7Sustain Acceleration (Varkey et al., 2010) The clinical nurse specialist can work to sustain the acceleration of the change effort by continuously monitoring progress and making adjustments as needed. This may involve collecting feedback from staff and stakeholders and making changes based on that feedback.
8 Anchor the Changes in Corporate Culture (Todic et al., 2022). The clinical nurse specialist can work to institute change by embedding new initiatives and practices into the organization’s culture and operations (Todic et al., 2022). This can involve developing policies and procedures to support the change and providing ongoing training and education to staff to ensure its success.

In conclusion, Kotter’s 8-Step Change Model is a helpful framework for healthcare companies to manage change. According to the model’s instructions, I may create a systematic strategy for introducing novel procedures, enhancing patient outcomes, and boosting healthcare quality. To drive change and enhance patient outcomes, CNS must establish a sense of urgency, build a strong coalition, develop a vision, effectively communicate that vision, delegate authority, achieve rapid success, build on that success, consolidate gains, and embed new methods into the organization’s culture.


Blok, A. C., Alexander, C. C., Tschannen, D., & Milner, K. A. (2022). Quality improvement engagement: Barriers and facilitators. Nursing Management53(3), 16-24.

Campbell, J., Ziefle, K., Colsch, R., Koschmann, K. S., & Graeve, C. (2022). Completing accreditation during the COVID-19 pandemic: A step-by-step process for success. Journal of Professional Nursing40, 79-83.

Chan, G. K., Bitton, J. R., Allgeyer, R. L., Elliott, D., Hudson, L. R., & Burwell, P. M. (2021). The impact of COVID-19 on the nursing workforce: a national overview. Online Journal of Issues in Nursing26(2), 1–17.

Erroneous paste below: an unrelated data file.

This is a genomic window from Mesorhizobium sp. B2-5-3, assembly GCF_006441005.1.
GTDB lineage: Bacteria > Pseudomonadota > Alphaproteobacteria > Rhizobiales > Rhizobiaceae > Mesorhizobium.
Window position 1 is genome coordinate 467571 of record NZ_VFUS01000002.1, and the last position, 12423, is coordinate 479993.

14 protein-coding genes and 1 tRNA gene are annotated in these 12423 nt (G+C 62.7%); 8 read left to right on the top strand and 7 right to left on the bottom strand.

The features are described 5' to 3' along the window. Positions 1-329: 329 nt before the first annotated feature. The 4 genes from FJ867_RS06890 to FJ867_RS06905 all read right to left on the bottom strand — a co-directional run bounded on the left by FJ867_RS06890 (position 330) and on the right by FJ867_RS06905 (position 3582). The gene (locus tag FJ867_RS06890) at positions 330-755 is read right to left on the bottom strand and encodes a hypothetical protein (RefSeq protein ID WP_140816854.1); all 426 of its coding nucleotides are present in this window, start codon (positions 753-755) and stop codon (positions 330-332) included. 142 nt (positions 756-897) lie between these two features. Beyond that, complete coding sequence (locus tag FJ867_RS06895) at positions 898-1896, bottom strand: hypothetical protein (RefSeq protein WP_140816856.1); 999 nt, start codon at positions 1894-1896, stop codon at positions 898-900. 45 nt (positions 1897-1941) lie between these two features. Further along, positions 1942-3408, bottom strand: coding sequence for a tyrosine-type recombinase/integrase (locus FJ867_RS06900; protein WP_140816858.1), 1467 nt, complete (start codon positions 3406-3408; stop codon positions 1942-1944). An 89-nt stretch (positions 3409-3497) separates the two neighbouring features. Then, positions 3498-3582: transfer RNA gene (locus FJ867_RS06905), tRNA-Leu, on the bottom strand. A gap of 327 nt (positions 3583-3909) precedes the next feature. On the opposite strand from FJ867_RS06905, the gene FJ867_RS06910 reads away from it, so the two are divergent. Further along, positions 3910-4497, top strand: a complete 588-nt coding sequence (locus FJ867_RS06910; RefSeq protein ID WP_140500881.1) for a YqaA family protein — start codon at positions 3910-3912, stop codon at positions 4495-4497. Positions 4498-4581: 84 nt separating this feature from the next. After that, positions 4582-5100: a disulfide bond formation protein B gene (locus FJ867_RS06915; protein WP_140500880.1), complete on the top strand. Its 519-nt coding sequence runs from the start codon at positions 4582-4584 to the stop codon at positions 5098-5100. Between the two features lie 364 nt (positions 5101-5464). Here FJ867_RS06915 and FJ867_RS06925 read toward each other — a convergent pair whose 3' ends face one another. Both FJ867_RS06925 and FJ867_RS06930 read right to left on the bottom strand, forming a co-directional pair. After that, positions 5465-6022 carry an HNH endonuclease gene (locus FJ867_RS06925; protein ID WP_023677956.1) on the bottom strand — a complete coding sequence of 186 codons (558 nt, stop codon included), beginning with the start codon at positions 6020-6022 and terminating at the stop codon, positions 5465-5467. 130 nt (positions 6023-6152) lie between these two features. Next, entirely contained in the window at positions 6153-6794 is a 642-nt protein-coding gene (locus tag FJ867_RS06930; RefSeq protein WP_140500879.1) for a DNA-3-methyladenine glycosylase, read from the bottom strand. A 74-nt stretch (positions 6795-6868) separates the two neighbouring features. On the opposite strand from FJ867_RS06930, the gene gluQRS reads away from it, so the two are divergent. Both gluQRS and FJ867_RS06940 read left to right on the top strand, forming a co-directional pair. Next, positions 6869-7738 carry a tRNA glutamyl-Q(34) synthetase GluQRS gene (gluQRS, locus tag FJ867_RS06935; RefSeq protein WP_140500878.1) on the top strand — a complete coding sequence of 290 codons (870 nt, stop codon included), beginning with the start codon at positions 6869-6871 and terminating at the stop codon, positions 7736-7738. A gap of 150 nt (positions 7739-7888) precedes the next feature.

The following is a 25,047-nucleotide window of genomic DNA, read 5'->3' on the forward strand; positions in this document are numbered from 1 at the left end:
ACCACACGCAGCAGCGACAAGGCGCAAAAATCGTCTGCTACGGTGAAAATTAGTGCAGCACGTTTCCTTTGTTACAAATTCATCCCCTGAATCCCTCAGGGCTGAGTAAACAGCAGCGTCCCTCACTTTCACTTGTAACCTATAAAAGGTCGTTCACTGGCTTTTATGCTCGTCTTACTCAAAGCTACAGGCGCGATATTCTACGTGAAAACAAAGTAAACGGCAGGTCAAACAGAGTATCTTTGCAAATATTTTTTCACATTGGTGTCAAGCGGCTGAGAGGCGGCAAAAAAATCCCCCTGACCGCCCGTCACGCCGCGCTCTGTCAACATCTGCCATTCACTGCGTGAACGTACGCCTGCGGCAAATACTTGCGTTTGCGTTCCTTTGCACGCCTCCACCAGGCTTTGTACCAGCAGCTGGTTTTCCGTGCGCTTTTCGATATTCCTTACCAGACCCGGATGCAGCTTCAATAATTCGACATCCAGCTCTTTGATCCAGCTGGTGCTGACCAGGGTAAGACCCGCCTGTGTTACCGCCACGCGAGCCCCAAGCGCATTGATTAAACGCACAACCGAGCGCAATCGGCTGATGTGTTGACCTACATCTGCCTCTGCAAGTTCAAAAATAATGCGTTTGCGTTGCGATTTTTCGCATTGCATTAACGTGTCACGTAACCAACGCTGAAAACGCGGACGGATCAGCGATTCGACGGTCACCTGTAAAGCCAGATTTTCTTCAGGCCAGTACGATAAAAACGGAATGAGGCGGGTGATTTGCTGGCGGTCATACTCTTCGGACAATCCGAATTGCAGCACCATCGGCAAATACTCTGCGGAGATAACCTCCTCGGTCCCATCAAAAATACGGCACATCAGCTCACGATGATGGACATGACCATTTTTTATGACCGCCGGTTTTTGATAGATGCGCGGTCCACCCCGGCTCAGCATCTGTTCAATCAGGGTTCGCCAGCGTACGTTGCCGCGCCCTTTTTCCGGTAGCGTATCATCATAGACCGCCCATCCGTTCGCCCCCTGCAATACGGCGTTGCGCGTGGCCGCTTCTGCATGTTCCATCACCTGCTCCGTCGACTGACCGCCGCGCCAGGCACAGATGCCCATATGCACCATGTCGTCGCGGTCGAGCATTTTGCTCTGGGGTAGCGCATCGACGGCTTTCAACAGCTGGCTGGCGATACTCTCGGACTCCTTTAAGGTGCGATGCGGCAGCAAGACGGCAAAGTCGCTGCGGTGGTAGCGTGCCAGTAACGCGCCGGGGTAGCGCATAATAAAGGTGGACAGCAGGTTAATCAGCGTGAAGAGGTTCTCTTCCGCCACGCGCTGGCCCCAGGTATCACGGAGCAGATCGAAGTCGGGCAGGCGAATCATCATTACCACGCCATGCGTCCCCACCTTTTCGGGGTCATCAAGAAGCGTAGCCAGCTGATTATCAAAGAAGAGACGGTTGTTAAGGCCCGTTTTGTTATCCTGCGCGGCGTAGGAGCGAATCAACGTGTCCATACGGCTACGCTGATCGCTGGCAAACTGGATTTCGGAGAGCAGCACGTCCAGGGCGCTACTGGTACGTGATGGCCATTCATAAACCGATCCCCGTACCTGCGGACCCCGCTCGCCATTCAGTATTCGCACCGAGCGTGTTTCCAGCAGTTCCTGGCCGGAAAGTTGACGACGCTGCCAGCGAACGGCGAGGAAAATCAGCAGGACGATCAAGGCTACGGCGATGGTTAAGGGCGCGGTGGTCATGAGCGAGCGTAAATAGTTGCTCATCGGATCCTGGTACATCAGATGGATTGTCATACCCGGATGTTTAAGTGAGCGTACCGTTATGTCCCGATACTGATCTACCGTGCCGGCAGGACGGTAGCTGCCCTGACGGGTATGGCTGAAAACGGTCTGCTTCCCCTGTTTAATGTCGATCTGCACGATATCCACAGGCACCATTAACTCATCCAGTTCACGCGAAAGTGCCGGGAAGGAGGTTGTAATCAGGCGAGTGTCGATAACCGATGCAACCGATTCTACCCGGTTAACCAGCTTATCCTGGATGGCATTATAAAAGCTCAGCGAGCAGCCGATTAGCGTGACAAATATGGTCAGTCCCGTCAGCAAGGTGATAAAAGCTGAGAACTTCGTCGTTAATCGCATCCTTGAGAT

Fischer-Cartlidge, E., Houlihan, N., & Browne, K. (2019). Building a renowned clinical nurse specialist team: recruitment, role development, and value identification. Clinical Nurse Specialist33(6), 266-272.

Heinen, M., van Oostveen, C., Peters, J., Vermeulen, H., & Huis, A. (2019). An integrative review of leadership competencies and attributes in advanced nursing practice. Journal of advanced nursing75(11), 2378-2392.

Parchman, M. L., Palazzo, L. G., Mogk, J. M., Webbon, J. C., Demosthenes, L., Vossenkemper, E., … & Diaz del Carpio, R. (2022). What strategies are used by clinician champions to reduce low-value care?. SAGE Open Medicine10, 20503121211069855.

Saunders, M. M. (2021). Informing and supporting the new clinical nurse specialist prescriber. AACN Advanced Critical Care32(4), 404-412.

Todic, J., Cook, S. C., Spitzer-Shohat, S., Williams Jr, J. S., Battle, B. A., Jackson, J., & Chin, M. H. (2022). Critical theory, culture change, and achieving health equity in health care settings. Academic Medicine97(7), 977.

Varkey, P., & Antonio, K. (2010). Change management for effective quality improvement: a primer. American Journal of Medical Quality25(4), 268-273.